Local News

  • Sen. Rand Paul clarifies health-care comments

    U.S. Sen. Rand Paul spent almost all of a 20-minute press conference at Stratton Center Monday clarifying his position on the Patient Protection and Affordable Care Act, which on Thursday the U.S. Supreme Court ruled as constitutionally valid.

    Paul, a freshman Republican from Bowling Green, had come under criticism for saying after the decision that “just because a couple of people on the Supreme Court declare something to be constitutional does not make it so.”

  • Shelby County School Board: Neihof receives nearly outstanding evaluation

    The Shelby County Board of Education approved its 2012 evaluation of Superintendent James Neihof, for the third consecutive year giving Neihof an evaluation with an average rating of Excellent.

    The evaluation, which had been delivered in closed meeting on June 14 but were required to be approved in Thursday’s public meeting of the board, focused on 10 professional standards and considered the goals for the district agreed upon by Neihof and the board last year. The rating range is Unacceptable, Needs Improvement, Good, Excellent and Outstanding.

  • Some hot tips on your fireworks use

    Shelby County will get 4th of July celebrations started Wednesday morning with a parade in Mount Eden and then end the holiday with fireworks that evening at Clear Creek Park, but others will opt to celebrate at home.

    However, remember to use some common sense and make sure you’re following the local ordinances.

  • News briefs: July 3, 2012

    KentuckyOne Health names new president for Jewish network


    Jewish Hospital Shelbyville has a new person in charge in Louisville.

    Valinda Rutledge has been named by KentuckyOne Health as its market leader for Louisville and president of Jewish Hospital, which includes oversight of Jewish Hospital Shelbyville as well as various other Jewish properties.

    JHS spokesperson Holly Husband said that JHS President/CEO Michael Collins remains in charge in Shelbyville, albeit with a new boss.

  • Shelby man faces meth charges

    TAYLORSVILLE – A Shelby County man facing methamphetamine-related charges will have his case heard by a Spencer County grand jury.

    Eric D. Adams, 37, of Bonnie Brae Drive in Shelby County appeared in Spencer District Court on June 22 for a preliminary hearing, and his case was waived to the grand jury.

    Adams is charged with manufacturing methamphetamine – first offense, first-degree possession of a controlled substance (methamphetamine) – first offense, and buying/possessing drug paraphernalia.

  • Residents to take questions about outlet mall plan to Simpsonville Commission

    Simpsonville City officials didn’t attend a community-wide briefing conducted last week by Horizon Group to present plans about its proposed outlet mall, so now a couple of concerned residents are taking their questions to the city.

    Jamie Jarboe and Barbara Shadley are scheduled to appear before the commission at its meeting tonight at 7 in Simpsonville City Hall to ask commissioners some questions about the 355,000-square-foot mall being planned for the intersection of Veechdale Road and Buck Creek Road, on the south side of Interstate 64.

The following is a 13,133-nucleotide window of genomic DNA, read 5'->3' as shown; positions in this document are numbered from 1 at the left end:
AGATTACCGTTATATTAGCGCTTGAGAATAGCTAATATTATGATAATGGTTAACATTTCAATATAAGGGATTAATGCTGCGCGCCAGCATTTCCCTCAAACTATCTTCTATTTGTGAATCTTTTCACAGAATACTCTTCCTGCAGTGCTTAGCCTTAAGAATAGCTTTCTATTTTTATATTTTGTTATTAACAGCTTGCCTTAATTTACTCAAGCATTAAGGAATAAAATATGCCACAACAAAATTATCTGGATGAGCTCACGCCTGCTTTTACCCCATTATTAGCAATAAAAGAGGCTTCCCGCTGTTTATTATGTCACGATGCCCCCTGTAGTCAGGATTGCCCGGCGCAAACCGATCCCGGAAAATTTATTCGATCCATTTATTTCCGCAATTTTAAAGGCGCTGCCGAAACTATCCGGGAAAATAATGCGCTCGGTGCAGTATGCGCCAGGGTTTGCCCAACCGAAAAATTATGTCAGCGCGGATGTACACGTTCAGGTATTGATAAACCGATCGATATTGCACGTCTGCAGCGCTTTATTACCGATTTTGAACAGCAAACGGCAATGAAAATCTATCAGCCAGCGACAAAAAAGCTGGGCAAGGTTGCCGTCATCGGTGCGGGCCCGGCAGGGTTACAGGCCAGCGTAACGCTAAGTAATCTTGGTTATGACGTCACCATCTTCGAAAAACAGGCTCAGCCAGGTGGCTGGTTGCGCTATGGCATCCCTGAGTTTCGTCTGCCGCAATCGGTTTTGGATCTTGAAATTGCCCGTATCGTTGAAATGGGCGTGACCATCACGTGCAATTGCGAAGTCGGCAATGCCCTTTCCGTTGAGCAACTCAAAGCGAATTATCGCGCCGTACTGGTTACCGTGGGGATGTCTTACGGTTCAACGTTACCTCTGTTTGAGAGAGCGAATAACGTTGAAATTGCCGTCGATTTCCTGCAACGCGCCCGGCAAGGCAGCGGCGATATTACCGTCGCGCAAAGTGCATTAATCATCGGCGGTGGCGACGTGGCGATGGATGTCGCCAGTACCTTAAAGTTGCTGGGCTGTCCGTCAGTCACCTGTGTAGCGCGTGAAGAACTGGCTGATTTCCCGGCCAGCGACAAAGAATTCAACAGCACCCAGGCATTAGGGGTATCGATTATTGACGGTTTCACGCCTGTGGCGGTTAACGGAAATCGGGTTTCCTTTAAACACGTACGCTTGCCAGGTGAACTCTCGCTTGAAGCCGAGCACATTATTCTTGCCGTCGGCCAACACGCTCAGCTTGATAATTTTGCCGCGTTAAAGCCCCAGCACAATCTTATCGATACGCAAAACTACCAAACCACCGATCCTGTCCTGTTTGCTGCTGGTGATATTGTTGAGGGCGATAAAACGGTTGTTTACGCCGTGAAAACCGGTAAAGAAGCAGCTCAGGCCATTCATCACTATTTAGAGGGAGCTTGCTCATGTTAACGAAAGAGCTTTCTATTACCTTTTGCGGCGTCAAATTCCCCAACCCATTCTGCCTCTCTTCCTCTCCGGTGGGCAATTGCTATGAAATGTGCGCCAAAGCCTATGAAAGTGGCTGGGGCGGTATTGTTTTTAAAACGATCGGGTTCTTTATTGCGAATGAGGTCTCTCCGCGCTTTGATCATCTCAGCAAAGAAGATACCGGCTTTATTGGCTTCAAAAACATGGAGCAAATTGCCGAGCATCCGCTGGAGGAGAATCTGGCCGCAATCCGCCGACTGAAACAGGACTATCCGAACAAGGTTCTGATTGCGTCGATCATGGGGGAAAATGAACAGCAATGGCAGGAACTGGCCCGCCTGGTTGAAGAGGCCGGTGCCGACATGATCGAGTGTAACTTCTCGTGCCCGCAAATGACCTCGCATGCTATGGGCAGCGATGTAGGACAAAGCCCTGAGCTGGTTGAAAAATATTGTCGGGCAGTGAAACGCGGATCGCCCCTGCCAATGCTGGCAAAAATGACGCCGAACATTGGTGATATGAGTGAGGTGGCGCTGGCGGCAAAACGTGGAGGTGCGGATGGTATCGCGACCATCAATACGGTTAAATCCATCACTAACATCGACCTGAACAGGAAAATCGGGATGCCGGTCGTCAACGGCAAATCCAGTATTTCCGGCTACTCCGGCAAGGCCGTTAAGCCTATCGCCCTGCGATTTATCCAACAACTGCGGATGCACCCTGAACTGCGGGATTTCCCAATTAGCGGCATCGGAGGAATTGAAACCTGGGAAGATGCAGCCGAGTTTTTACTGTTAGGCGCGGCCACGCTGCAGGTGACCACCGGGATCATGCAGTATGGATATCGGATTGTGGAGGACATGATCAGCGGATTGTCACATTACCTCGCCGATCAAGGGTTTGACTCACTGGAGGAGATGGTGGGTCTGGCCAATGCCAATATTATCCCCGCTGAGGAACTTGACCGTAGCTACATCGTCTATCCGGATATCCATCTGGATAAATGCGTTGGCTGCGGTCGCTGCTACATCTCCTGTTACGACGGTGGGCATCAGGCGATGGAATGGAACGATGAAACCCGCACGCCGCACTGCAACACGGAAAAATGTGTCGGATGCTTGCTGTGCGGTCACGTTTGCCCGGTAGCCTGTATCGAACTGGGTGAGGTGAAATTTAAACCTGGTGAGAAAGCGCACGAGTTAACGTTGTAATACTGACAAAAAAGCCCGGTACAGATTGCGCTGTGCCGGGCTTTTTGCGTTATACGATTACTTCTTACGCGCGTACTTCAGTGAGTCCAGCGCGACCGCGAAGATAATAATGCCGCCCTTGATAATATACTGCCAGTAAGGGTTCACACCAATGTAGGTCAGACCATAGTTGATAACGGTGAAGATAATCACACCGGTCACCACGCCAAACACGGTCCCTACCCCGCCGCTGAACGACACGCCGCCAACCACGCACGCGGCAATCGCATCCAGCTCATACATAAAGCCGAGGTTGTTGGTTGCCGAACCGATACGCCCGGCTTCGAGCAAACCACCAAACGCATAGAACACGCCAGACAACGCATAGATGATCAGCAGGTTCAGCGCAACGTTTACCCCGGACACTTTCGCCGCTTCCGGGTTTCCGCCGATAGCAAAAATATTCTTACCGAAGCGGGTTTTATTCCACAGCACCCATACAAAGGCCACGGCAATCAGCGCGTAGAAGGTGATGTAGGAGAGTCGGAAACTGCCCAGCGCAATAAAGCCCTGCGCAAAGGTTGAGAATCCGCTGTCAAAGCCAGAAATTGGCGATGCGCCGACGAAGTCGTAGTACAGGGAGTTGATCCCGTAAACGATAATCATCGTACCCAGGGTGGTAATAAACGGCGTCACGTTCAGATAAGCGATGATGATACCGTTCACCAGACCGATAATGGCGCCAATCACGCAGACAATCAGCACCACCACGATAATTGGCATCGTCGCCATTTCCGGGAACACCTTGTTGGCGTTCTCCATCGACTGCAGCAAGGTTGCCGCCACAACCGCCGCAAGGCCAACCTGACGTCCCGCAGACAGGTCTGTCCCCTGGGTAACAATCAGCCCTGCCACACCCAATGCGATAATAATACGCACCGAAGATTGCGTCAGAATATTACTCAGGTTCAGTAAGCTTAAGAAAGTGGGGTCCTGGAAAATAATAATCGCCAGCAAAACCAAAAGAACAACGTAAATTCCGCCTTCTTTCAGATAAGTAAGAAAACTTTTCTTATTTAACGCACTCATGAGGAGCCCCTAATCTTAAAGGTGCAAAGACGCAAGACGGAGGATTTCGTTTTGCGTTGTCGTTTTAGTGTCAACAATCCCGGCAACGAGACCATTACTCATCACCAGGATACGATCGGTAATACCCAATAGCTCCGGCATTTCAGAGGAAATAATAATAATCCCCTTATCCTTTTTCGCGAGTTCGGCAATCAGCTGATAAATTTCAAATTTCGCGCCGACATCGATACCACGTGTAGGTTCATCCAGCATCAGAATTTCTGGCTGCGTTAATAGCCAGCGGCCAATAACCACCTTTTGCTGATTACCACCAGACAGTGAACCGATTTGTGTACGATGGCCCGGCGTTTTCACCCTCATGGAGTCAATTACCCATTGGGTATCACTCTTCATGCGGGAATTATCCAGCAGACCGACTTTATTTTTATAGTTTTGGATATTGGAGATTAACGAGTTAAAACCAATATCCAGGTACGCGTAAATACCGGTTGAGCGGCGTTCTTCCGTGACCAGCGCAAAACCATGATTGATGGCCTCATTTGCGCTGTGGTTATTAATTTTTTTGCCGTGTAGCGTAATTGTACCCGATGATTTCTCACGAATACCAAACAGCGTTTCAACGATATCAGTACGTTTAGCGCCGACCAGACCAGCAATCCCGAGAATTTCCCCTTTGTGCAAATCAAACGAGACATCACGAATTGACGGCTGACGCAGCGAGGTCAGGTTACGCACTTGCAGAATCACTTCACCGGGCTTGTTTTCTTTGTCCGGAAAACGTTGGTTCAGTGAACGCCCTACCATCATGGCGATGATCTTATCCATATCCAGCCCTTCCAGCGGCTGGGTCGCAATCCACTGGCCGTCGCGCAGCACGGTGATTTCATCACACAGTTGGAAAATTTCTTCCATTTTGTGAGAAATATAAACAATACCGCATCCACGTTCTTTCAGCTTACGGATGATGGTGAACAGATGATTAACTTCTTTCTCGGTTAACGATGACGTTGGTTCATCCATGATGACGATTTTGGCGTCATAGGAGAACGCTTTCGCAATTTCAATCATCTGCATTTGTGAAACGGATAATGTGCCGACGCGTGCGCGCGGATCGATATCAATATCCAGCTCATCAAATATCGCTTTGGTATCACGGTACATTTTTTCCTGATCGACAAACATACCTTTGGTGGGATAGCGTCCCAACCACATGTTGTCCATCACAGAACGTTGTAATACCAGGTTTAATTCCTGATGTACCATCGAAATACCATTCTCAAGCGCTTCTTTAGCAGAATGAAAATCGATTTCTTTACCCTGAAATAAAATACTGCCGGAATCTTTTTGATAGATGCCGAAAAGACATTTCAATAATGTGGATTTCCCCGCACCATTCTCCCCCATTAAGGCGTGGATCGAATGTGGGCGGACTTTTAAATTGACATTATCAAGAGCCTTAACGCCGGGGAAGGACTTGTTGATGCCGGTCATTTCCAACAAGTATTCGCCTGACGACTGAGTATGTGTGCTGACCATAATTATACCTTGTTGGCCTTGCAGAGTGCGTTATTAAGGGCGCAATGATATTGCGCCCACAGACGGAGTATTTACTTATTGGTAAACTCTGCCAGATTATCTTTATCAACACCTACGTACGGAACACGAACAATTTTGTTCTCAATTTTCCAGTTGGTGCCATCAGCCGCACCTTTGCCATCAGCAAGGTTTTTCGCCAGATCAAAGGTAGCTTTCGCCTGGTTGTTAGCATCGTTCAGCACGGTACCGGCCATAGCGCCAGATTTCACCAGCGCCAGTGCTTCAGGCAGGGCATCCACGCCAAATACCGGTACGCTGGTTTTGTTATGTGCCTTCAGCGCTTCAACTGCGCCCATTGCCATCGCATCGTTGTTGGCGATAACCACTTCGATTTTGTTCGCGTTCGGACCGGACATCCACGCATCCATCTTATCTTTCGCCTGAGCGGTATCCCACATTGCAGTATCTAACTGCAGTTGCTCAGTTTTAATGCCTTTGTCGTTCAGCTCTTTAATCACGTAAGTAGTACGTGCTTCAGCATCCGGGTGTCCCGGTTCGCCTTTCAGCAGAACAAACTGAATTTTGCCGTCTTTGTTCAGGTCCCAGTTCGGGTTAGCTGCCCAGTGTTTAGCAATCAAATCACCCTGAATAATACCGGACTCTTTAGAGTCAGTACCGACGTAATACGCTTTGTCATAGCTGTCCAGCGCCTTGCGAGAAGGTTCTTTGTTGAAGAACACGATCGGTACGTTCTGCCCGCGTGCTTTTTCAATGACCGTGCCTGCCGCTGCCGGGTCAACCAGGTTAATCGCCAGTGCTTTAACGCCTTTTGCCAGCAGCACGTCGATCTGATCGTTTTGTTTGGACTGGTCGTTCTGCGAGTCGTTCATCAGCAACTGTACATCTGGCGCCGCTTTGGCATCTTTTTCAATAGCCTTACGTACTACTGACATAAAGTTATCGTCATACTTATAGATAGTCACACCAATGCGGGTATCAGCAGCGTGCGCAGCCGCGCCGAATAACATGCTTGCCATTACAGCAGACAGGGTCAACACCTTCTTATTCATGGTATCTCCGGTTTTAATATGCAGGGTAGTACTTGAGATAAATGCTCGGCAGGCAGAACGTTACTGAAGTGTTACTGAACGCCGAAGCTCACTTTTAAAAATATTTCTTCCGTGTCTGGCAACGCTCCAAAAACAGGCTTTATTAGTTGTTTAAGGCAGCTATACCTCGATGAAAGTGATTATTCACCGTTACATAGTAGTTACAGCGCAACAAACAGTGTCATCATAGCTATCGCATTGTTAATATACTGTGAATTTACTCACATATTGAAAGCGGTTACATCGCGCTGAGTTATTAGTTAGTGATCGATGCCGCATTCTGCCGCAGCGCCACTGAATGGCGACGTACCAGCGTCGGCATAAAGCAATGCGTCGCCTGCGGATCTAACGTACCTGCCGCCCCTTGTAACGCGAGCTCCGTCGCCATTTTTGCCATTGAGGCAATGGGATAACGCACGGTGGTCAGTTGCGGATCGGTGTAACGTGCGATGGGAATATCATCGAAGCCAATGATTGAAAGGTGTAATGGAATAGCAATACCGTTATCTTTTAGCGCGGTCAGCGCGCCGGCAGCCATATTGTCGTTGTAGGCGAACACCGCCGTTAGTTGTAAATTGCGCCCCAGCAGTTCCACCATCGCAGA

• Sunday storm in Shelby cools heat, knocks out power

    Monday morning bore the signs of nature’s weekend rage through Shelby County, with some trees still partially blocking some roadways, houses and barns still smoking from lightning strikes and power still out to more than 1,000 residents.

    Emergency Management Agency Director Paul Whitman said that though the storm that blew through Shelby County Sunday night bore down on the community with 60-mile-per hour winds, but it didn’t bring any tornadoes with it.

  • News briefs: June 29, 2012

    Animal shelter facing overcrowding problems


    The Shelby County Animal Shelter is facing a crisis from overcrowding and may have to euthanatize some of its animals as soon as today, which would end the county’s four years of having a No Kill status.

    Since May 1, shelter officials say they have taken in 110 dogs and 128 cats and kittens and are running out of space for new animals that are arriving.

  • Shelby Countians question health-care ruling

    The landmark decision by the Supreme Court on Thursday to uphold the nation’s new health-care law likely will have broad impact nationally – and questionable popularity among some Shelby Countians.

    The U.S. Supreme Court ruled the Patient Protection and Affordable Care Act’s central element, the individual insurance mandate, should stand, with a 5-4 decision against a suit brought by the attorneys general of several states.

  • Shelby Energy annual meeting: Member nominee fails in board bid

    The results from Shelby Energy’s first election that included a member-owner running for a spot on its board of directors weren’t much different than those in past years.

    Sonia McElroy of Milton gathered the proper number of signatures from members to be included on the ballot, but she lost Friday to the incumbent in District III, Trimble County Judge-Executive Randy Stevens, 1,024-83, during the cooperative’s 75th annual meeting at Henry County High School.